I renamed all unity to “ForceDeclaredGenerics”, but gradle stills not find the annotation processor. Ofcourse I checked also for mistyping, but didn’t found any. Any other ideas?

annotationProcessor ‘ForceDeclaredGenericsProcessor:de.oliverlenz.forcegenerics*’

That’s not at all a valid dependency declaration.
Or well, it would search for a dependency with group ForceDeclaredGenericsProcessor and artifact name de.oliverlenz.forcegenerics*, not specifying a version.
And that does not exist.

If you run the task :ForceDeclaredGenerics:ForceDeclaredGenerics:outgoingVariants you see that what this project generates has the coordinates ForceDeclaredGenerics:ForceDeclaredGenerics, so the annotation processor dependency would be

annotationProcessor ‘ForceDeclaredGenerics:ForceDeclaredGenerics’

If you fixed, that you will get the next error because RowModel does not find ForceDeclaredGenerics which has two reasons.

  1. the package is wrong, it is de.oliverlenz.forcedeclaredgenerics.ForceDeclaredGenerics, not de.oliverlenz.forcegenerics.ForceDeclaredGenerics.
  2. the classes in ForceDeclaredGenerics are in src/main but the default location is src/main/java and you did not configure a non-default location, so you either have to move the classes to the proper place or configure the correct source directory. (former is preferable)

After fixing that, I got complaint about non-existing SourceVersion.RELEASE_16 as I used Java 11 to run the build, so you should probably use the “JVM Toolchains” feature to decouple the version needed to build your code from the version used to run Gradle.

After that a couple more instances where the import has the wrong package.

Then it complains about not finding the commons-csv classes which you did not add as dependency.

Then the same for org.mariuszgromada.math.mxparser....

I’ll let the remaining exercise for you. :wink:

Yes…thats sounds good, I expected some errors about missing libraries, I tried first to get gradle project configuration right.

I renamed the package names, and after that, gradle returns with a big bunch of compiler errors. I added the missing library files into a new folder, and added the whole folder as file tree to the dependencies. (I think I will want to have a better solution for it, but for the first shot its ok to get it working.) I think it works now, I get less compiler errors. It was 100 errors before, and 13 errors remains now.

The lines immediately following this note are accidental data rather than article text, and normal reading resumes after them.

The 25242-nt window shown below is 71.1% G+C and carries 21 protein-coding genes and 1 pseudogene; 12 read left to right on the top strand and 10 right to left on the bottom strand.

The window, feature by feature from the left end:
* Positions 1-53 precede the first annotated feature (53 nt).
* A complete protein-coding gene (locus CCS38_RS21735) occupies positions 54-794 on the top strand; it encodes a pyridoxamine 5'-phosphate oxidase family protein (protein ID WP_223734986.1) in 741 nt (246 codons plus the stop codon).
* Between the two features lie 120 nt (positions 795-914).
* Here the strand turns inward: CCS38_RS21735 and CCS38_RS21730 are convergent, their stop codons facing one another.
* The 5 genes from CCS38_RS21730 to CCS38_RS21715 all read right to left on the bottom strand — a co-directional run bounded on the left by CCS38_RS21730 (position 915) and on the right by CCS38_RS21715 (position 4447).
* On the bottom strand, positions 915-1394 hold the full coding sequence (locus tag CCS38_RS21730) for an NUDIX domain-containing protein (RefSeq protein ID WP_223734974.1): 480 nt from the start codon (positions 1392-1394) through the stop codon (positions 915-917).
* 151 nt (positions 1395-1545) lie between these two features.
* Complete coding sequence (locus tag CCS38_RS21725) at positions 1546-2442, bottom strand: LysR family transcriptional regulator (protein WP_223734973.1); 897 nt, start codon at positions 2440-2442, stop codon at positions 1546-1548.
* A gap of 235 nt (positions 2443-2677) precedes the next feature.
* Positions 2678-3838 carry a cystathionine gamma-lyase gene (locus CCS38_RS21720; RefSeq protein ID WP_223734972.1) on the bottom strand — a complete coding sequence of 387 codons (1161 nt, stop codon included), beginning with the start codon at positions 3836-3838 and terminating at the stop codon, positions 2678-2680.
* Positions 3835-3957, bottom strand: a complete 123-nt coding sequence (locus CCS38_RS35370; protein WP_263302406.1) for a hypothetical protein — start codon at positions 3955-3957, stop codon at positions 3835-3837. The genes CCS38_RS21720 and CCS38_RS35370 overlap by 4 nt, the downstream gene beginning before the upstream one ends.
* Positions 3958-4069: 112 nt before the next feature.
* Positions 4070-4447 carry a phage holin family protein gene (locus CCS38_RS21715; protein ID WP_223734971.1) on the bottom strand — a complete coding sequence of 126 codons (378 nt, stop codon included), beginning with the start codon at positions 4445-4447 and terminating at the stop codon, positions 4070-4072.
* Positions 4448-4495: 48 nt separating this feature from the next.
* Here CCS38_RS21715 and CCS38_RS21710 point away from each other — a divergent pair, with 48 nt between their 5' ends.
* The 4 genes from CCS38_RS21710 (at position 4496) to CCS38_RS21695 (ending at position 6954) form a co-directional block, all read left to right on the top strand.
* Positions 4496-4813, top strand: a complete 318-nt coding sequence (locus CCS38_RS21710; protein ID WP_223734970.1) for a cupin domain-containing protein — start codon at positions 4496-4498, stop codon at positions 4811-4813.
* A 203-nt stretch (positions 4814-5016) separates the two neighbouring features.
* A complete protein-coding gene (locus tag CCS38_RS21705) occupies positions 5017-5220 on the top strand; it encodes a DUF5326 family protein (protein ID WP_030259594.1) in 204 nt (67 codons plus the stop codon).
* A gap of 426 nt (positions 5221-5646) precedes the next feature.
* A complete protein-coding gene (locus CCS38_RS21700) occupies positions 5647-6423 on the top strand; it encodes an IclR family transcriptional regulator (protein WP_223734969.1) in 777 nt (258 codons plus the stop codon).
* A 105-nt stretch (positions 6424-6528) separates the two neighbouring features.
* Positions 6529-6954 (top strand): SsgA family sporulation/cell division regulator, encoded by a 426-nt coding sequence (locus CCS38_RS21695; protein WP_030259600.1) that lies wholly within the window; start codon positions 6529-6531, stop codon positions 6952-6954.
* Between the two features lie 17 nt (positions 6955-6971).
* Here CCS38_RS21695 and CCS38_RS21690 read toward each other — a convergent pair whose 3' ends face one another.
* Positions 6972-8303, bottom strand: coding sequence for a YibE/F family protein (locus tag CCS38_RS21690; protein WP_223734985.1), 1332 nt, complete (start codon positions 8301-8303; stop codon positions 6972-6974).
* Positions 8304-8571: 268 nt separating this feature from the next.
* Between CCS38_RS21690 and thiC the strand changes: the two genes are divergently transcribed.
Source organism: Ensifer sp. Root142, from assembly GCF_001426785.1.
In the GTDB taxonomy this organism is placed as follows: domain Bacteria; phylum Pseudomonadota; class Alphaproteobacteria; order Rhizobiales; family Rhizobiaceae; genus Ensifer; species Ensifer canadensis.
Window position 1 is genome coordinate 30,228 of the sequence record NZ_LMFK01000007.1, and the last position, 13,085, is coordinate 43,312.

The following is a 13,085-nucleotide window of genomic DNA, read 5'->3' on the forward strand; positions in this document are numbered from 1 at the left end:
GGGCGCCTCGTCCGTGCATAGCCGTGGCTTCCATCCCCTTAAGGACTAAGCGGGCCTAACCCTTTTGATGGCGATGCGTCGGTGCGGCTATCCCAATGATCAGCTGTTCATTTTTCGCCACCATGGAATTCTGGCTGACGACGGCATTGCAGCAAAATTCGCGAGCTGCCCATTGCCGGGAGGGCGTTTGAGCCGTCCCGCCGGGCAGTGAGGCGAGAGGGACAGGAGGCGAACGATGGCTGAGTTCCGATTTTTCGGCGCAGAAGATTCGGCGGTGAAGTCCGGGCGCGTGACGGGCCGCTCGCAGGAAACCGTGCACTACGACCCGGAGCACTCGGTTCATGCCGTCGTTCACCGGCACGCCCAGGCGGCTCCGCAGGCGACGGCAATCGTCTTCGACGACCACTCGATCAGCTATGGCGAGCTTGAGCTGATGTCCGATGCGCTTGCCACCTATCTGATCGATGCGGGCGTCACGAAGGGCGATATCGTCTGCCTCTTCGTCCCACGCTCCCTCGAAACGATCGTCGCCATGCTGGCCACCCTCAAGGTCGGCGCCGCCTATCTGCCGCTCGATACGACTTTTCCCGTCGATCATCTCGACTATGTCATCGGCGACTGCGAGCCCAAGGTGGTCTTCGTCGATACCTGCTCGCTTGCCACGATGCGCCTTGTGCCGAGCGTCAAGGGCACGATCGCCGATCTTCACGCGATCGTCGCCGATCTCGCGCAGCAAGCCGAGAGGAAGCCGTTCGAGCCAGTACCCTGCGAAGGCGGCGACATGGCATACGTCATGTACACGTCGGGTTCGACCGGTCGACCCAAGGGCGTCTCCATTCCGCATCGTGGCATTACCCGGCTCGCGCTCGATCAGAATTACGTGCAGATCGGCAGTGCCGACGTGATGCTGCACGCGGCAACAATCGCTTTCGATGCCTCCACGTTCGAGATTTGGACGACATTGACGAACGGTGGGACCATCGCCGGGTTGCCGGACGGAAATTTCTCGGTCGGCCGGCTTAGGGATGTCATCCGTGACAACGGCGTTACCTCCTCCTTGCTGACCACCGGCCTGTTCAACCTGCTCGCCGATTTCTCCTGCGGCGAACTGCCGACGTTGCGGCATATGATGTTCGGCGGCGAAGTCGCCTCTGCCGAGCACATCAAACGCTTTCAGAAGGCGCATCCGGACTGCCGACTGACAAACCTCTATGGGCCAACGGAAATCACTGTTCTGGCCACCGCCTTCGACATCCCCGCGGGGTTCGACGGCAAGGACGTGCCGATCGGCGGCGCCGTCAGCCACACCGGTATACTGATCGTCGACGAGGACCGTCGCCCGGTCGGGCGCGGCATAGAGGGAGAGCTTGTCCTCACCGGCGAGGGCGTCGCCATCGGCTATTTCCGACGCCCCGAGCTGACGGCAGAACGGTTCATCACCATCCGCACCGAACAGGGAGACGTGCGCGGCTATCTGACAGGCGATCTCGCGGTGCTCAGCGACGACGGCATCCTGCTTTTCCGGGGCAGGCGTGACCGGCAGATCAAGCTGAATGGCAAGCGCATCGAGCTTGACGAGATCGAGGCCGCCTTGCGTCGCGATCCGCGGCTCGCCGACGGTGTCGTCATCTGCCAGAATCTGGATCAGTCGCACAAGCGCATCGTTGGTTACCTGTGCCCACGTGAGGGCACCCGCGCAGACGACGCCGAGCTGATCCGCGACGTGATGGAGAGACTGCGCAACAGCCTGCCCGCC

These 13 errors seems refering to the two library projects, EngineeringUtils and the ForceDeclaredGenercis AnnotationProcessor, but I wonder why. If I understood
https://docs.gradle.org/current/userguide/declaring_dependencies.html#sub:project_dependencies
right, a line “implementation project(‘:EngineeringUtils’)” in the dependency section should do it, but it doesn’t help. Is the declaration wrong?

I updated the project file under Download jCLS from SourceForge.net

Project dependencies are to depend on projects within the same build. If you want to depend on an artifact in another build (including one your included as composite build), you have to declare a normal dependency using the coordinates, not a project dependency.

Coordinates…do you mean the relative path to the project?

Something like implementation fileTree(dir: '../EngineeringUtils/EngineeringUtils', include: '*.jar') or several variations does not work, or did I understand you wrong?

If I would have meant relative path, I would have said that. :wink:
I meant what I said.
Artifact coordinates.
Like for any other dependency that is not part of the same build, like org.apache.logging:log4j-core.
The group and project name you configured for that project.
You can also use the outgoingVariants task on the EngineeringUtils project to see them.

Oh…I mistook these sample strings like org.apache. … for classpaths. To your post before, I feed duckduckgo with a quick search for gradle relating dependency coordinates, but all I get was docu or discussions to plugin-relating stuff.